For starters, it was absolutely packed. Martin and Lisa (who own the joint) reckon we had over 200 people, and the waiting staff were working like mad things ferrying pizza and pints and beakers … incredible. I kept meaning to take some photos, but there was no way I could get enough clear space. It would have been just a melange of elbows and backs and hair. And that would also have required me to have some time when I wasn’t either at the microphone, or lost in a crowd being vigorously congratulated (which was lovely, except I wasn’t able to really enjoy basking in it until the chances of disaster had passed …) (About half an hour ago, in other words).
We’d had a nice, clear plan of how things would go. We knew there were plenty of people wanting to read (you wonderful people!), so we’d decided there would have to be a ballot. We weren’t sure what to use to draw the names out of – a bag was too boring. And none of us really went in for hats. Someone suggested a chamber pot, and someone else a pint-glass. (Don’t mix the two.) Then the brilliant suggestion: a road cone! We had two mayors coming – Lianne Dalziel, mayor of Christchurch (bonus – read the text of her speech here), and Kelvin Coe, mayor of Selwyn District – so the option of liberating a road cone for the night from somewhere nearby was quickly dismissed. Instead, I went out and bought one. Passing approximately seventeen million of the damn things on various side roads, footpaths, car parks and intersections as I went. But never mind: mine is shiny!
The other thing worth noting is that we had contributors who flew in specially – Bill Sutton from Napier, Keith Westwater from Wellington, Judith Paviell and Dean Walker (separately) from Nelson, and Lorraine Ritchie from Dunedin.
And we were worried people from Christchurch might not want to come out to Lincoln!
It was one of those nights where things just worked. Ok, not the timing – we started late (of course), and ran over time without being able to hear more than a dozen or so people read (sigh). And there were no lamb ribs (argh). But none of that really mattered. Everyone was happy – full of joy, and pleasure, and community, and a deep love of this art of ours. (And mighty fine beer.) The book looks great, people seemed genuinely honoured to be part of it all, and I was hugged by so many people that I thought I’d pop. I can honestly say it was the best, most enjoyable book launch I’ve ever been to.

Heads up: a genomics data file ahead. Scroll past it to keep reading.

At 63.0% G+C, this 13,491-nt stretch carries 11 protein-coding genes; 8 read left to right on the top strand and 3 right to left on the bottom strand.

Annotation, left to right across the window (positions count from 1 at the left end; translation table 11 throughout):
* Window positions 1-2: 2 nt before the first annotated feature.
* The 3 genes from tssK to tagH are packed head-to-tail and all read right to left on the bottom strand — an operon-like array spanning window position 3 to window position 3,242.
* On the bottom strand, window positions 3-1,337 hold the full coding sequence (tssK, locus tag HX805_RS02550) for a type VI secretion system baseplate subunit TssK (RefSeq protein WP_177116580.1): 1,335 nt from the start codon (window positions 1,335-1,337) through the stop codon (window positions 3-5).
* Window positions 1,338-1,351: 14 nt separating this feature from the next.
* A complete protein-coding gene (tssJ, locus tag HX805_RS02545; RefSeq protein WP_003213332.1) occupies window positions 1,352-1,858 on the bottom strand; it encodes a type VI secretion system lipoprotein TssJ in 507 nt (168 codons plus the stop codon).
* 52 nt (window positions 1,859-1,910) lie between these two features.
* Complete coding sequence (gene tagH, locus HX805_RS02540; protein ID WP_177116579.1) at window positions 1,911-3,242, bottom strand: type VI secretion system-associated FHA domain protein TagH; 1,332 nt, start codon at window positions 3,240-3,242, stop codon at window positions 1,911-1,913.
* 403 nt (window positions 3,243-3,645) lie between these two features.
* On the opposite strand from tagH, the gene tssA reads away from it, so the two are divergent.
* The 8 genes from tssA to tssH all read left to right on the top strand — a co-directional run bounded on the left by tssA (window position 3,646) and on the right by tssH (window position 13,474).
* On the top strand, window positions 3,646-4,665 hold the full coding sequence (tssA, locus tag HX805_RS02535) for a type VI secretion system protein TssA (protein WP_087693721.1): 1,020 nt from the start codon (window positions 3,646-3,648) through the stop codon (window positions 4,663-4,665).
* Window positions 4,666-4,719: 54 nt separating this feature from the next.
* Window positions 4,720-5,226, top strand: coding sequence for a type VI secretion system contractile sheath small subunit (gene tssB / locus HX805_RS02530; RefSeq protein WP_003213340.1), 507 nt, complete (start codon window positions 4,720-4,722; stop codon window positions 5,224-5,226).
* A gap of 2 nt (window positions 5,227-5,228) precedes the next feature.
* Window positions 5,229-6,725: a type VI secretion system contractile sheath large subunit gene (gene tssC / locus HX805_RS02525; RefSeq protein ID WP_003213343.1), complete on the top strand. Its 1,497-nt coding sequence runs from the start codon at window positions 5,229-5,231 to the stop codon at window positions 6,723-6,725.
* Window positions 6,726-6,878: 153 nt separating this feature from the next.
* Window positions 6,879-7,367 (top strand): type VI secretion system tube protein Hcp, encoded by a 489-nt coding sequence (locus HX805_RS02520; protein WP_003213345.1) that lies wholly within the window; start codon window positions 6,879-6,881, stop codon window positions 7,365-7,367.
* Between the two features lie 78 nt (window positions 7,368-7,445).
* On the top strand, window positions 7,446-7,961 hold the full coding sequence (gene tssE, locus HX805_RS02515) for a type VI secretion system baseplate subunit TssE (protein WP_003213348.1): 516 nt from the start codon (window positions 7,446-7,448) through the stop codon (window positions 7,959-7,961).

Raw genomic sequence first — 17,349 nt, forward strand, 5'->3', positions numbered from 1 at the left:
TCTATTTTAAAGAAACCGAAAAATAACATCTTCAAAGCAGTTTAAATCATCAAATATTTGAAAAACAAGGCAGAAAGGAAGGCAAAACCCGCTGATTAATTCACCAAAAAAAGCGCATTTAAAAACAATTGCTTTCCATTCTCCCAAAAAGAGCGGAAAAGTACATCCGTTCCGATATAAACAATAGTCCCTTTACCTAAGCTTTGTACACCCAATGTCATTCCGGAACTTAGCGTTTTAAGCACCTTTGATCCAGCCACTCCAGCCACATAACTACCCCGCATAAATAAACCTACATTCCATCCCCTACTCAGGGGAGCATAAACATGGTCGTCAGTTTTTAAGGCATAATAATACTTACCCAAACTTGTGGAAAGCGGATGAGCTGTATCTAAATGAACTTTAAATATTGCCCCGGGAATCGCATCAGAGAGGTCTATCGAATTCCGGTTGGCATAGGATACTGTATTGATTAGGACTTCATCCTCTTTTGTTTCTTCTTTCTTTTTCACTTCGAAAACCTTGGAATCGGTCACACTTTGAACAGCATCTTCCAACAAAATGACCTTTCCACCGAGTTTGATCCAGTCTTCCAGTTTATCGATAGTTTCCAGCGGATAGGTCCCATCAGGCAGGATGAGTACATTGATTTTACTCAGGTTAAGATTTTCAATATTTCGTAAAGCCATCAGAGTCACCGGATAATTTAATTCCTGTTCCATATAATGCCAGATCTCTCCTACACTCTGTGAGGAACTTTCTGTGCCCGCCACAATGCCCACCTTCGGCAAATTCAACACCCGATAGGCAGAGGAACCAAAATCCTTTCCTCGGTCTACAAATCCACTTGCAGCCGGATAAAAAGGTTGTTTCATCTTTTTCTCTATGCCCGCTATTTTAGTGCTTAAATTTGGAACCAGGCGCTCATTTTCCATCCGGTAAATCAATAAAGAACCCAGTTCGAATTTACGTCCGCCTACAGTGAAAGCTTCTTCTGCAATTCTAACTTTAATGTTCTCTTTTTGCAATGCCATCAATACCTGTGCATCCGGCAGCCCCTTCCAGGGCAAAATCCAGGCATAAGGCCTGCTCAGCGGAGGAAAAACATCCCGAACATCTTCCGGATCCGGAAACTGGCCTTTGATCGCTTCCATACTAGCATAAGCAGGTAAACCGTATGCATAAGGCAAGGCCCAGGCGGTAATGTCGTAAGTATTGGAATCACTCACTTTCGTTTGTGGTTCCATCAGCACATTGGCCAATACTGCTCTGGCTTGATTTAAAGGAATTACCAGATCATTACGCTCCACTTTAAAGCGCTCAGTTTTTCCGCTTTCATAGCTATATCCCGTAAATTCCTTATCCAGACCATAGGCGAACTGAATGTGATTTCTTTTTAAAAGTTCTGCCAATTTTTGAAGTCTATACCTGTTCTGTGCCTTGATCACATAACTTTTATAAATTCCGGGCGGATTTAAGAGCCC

Since the launch, I’ve had so many people contact me to say how much they enjoyed it. And apparently people have been going to the Lab and saying the same thing, which is wonderful. (Gratuitous plug: I’m teaching poetry classes out there this year – check the Workshops for 2016 page!) And we sold a really good number of copies, which is also wonderful.
We’re going to be doing more readings in various places throughout the rest of the year, to keep the momentum going. So if you didn’t get a chance to read at the launch, keep your eyes open, because we may be reading in a library or bookstore near you! And if you’re curious about the media coverage so far, there’s an article from Essence North Canterbury, two from Central Canterbury News (about and then at the launch), and radio interviews on Sunday Morning, and Writers Block, with more to come. (What can I say? Jim and I are strumpetting ourselves fairly shamelessly.) And if you want to get your hands on copies, the best way – the one that will contribute most to the charity side of things – is to get one direct from the publishers. (Download this form with all the details.)